Pathophysiology Week 4 Discussion
Pathophysiology Week 4 Discussion
Veins and arteries are vital elements of the cardiovascular system. They carry the blood supply through the body and are essential for proper function. Sometimes veins and arteries malfunction, resulting in cardiovascular disorders. Malfunctions of arteries and veins are similar to malfunctions of a water hose. Consider the structure and function of a hose. A tap releases water, which then travels through the hose and comes out the other end. If the hose has been dormant for several months, dirt and rusty particles might build up inside, resulting in a restricted flow of water. Similarly, buildup of plaque inside the coronary arteries restricts blood flow and leads to disorders such as coronary heart disease. Pathophysiology Week 4 Discussion This disease is one of the most common cardiovascular disorders, and according to the National Heart, Lung and Blood Institute (2011), is the leading cause of death for men and women in the United States. In this Discussion, you examine the pathophysiology of cardiovascular disorders such as coronary heart disease. To Prepare Review this week’s media presentation on alterations of cardiovascular functions, as well as Chapter 24 in the Huether and McCance text. Identify the pathophysiology of cardiovascular disorders. Select one patient factor: genetics, gender, ethnicity, age, or behavior. Consider how the factor you selected might impact the pathophysiology of cardiovascular disorders. Select one of the following alterations of cardiovascular disorders: peripheral arterial disease, myocardial infarction, coronary artery disease, congestive heart failure, or dysrhythmia. Think about how hypertension or dyslipidemia can lead to the alteration you selected. By Day 3 Post a description of the pathophysiology of cardiovascular disorders, including how the factor you selected might impact the pathophysiology. Then, explain how hypertension or dyslipidemia can lead to the alteration you selected for patients with the factor you identified.
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How Hypertension Leads to Congestive Heart Failure
In hypertension, the blood vessels become more narrowed with increased pressure and this makes them be less elastic in pumping blood. Therefore, the high pressure and inelasticity contribute to the difficulty of the heart experienced by the heart as it pumps against this pressure, causing it to work harder (Rosenkranz et al., 2015). In the process, the heart muscles continue to thicken resulting in an enlarged heart. This occurs as a compensatory mechanism to cope with the increased demands gradually reducing its efficiency. The larger the heart becomes the harder it functions to meet the body’s demands for nutrients and oxygen to an extent that it may be unable to pump adequate blood in supplying oxygen and nutrients that meet the body’s demands, a condition known as heart failure(Guazzi, 2014).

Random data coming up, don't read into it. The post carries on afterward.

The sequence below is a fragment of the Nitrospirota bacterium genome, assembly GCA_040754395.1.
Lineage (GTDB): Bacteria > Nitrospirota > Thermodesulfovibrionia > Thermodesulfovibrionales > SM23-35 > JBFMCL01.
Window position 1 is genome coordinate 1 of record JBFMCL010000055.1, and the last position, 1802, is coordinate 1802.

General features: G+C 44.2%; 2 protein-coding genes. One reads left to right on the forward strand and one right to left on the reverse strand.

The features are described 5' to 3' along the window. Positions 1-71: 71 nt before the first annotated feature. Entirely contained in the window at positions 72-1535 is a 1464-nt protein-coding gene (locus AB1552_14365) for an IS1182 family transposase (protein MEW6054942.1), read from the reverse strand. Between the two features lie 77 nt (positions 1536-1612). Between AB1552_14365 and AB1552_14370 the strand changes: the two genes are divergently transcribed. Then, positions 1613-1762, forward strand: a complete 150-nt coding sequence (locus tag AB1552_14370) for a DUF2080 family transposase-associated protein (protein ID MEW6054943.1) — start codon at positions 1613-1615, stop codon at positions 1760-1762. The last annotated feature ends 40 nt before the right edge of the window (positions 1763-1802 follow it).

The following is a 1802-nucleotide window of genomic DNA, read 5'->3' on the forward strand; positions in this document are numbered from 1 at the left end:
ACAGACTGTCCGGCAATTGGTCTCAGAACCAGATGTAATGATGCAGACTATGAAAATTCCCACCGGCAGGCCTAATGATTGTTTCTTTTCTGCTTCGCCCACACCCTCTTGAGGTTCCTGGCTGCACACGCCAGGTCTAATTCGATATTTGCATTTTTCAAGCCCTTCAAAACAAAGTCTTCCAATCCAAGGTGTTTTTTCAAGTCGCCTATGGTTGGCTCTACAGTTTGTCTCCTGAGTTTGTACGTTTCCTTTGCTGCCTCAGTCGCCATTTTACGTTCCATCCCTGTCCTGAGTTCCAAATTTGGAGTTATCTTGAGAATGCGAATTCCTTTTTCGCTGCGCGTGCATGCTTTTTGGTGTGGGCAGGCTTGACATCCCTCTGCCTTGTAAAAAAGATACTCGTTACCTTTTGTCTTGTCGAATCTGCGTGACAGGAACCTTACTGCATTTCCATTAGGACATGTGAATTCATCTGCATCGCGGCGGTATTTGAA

How Behavior Might Impact the Pathophysiology
In this context, behavior refers to lifestyle practices such as physical exercise and dietary intake. Individuals who feed on high calories, alcohol sugars and fats increase the levels of triglyceride and cholesterol in the blood. Such diets can also lead to atherosclerosis where blood vessels narrow increasing the risk of hypertension and diabetes which can potentially result in heart failure (Guazzi, 2014). Lack of physical exercise promotes obesity which is generally a risk factor of diabetes and hypertension that can easily result in heart failure. Pathophysiology Week 4 Discussion
How Hypertension Leads to Congestive Heart Failure with Behavior
The world health organization recommends that, hypertensive patients should engage in daily physical exercise failure to which, high levels of low-density lipoprotein cholesterol can easily form fatty deposits within arteries, increasing the pressure within blood vessels and cause the heart to strain while pumping blood leading to heart failure (Tham, et al., 2015).
Guazzi, M. (2014). Pulmonary hypertension in heart failure preserved ejection fraction: prevalence, pathophysiology, and clinical perspectives. Circulation: Heart Failure, 7(2), 367-377.
Rosenkranz, S., Gibbs, J. S. R., Wachter, R., De Marco, T., Vonk-Noordegraaf, A., & Vachiery, J. L. (2015). Left ventricular heart failure and pulmonary hypertension. European heart journal, 37(12), 942-954.
Tham, Y. K., Bernardo, B. C., Ooi, J. Y., Weeks, K. L., & McMullen, J. R. (2015). Pathophysiology of cardiac hypertrophy and heart failure: signaling pathways and novel therapeutic targets. Archives of toxicology, 89(9), 1401-1438 Pathophysiology Week 4 Discussion